Tuesday, 28 October 2008

Unanticipated Suzuki drowning

Another wonderful weekend was had with Ants & KC down at Su’u. Filled of snorkelling, relaxing and regular bathing in the river - no bathroom could ever have such beautiful surroundings or clean flowing water. Thinking to extend this time we decided to leave early Monday morning to make the 2 hour trip back to Auki for work.

Everything was going to plan until we reached the river crossing near Maoa. Here on Friday we discovered two huge sago palms felled across the road. (Landowner’s dispute) A lovely local lady showed us an alternative route, transversing the river further up and then driving along side until connecting with the main road again. Unfortunately we were unfamiliar with this part of the river and forgot where we had crossed. No friendly local was in sight to share their knowledge so the attempt was made.

The water rose at one stage above the bonnet and the Suzuki went on, growling up a stony gradient and then. . . although the volume of growling increased the movement stopped. Stuck Suzuki! There it hung suspended, three wheels grounded as the river washed away the stones from under the fourth. The river continued its flow through the Suzuki. Fortunately rumblings were still audible and my mission was to monitor and foster these while Rob went for help. It was a surreal experience lingering, alone, gazing on a pageantry of tropical delight, cool water rushing around feet, hands grasping the steering wheel, foot hovering over the accelerator, ears intensely tuned on that vital grumble ready for action . . . yet frozen, inactive.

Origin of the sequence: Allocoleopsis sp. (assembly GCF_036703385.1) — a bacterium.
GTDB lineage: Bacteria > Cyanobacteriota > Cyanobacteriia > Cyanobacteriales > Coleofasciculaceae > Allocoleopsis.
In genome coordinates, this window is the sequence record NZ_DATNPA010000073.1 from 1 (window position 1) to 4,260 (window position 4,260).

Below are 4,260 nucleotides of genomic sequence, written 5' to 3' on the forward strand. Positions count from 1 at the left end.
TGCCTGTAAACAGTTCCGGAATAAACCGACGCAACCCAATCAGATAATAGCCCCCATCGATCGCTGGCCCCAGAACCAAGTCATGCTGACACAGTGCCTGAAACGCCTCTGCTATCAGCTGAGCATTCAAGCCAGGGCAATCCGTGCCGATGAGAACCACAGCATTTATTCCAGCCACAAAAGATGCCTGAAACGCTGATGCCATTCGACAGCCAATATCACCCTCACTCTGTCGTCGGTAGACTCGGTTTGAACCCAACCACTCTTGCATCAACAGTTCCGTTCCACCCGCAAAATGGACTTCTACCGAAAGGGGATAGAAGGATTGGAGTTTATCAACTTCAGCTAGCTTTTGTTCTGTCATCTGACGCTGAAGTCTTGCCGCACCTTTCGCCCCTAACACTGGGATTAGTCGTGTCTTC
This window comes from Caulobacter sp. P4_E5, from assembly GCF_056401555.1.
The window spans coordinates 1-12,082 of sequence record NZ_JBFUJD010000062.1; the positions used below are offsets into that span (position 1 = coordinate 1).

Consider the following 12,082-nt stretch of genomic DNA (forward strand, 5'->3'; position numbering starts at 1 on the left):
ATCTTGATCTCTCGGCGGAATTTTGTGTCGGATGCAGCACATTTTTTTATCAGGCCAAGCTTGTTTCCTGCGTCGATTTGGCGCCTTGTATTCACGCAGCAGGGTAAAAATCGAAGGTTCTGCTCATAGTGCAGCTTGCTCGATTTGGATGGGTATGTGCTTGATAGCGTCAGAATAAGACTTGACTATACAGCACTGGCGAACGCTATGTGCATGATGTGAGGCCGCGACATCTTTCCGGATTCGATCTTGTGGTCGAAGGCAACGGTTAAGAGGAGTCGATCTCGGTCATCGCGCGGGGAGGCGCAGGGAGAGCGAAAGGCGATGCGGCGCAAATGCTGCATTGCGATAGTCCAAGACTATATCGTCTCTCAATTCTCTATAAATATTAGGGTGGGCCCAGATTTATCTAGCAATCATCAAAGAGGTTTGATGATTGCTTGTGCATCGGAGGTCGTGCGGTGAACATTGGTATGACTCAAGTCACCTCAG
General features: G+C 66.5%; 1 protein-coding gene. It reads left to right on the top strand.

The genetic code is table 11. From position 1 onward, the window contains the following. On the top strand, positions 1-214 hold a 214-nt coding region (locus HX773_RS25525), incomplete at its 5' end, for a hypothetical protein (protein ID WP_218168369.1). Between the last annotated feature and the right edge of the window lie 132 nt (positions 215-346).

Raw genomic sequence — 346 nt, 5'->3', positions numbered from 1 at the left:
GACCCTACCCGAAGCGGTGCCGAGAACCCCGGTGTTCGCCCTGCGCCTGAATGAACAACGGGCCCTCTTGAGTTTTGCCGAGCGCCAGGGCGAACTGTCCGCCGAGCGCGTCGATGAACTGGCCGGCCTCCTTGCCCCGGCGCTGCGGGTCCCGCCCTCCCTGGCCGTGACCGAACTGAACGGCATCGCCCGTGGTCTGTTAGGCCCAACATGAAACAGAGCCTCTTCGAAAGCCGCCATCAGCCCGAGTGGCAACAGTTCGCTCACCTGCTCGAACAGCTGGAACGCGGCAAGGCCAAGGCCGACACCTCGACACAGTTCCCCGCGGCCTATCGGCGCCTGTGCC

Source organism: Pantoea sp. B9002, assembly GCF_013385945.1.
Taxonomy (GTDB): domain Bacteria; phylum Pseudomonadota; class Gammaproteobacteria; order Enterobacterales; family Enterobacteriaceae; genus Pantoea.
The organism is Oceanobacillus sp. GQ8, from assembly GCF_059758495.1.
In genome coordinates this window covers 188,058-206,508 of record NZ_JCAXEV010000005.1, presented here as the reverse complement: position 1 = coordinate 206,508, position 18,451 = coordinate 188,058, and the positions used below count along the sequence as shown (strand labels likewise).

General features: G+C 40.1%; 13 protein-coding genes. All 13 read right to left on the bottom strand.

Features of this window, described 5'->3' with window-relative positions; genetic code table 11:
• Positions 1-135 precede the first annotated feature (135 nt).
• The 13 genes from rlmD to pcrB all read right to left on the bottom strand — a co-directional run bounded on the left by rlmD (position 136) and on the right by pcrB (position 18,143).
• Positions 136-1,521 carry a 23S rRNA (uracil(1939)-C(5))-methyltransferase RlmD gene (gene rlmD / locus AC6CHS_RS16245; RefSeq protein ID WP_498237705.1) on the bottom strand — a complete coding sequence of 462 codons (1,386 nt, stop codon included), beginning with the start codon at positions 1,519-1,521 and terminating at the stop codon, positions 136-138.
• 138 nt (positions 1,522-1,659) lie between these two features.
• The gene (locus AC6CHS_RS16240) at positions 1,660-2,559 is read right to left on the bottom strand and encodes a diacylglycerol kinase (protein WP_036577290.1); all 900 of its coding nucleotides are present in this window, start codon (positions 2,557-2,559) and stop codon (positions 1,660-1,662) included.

Rob emerged from out of the bush with about eight locals ranging from children to adults. As they approached the Suzuki a sudden silence filled the air. The engine stopped. Devoid of mechanical assistance Suzuki was surrounded and manually extracted from it’s peril deposited safely on the dry stony bank.

Unfortunately the Suzuki didn’t escape unscathed from its near drowning. Water entered the fuel system and the following two hours were spent in Maoa as Rob worked to restore it to life. God assisted having overseen the tools Rob had selected for the journey, so we were again journeying home with an operating fuel gauge, revived Suzuki (including an improved starter motor) and a great story to share.

1 comment:

A Fierce Reality said...

Thanks for the articles.It reminds me of my old school.


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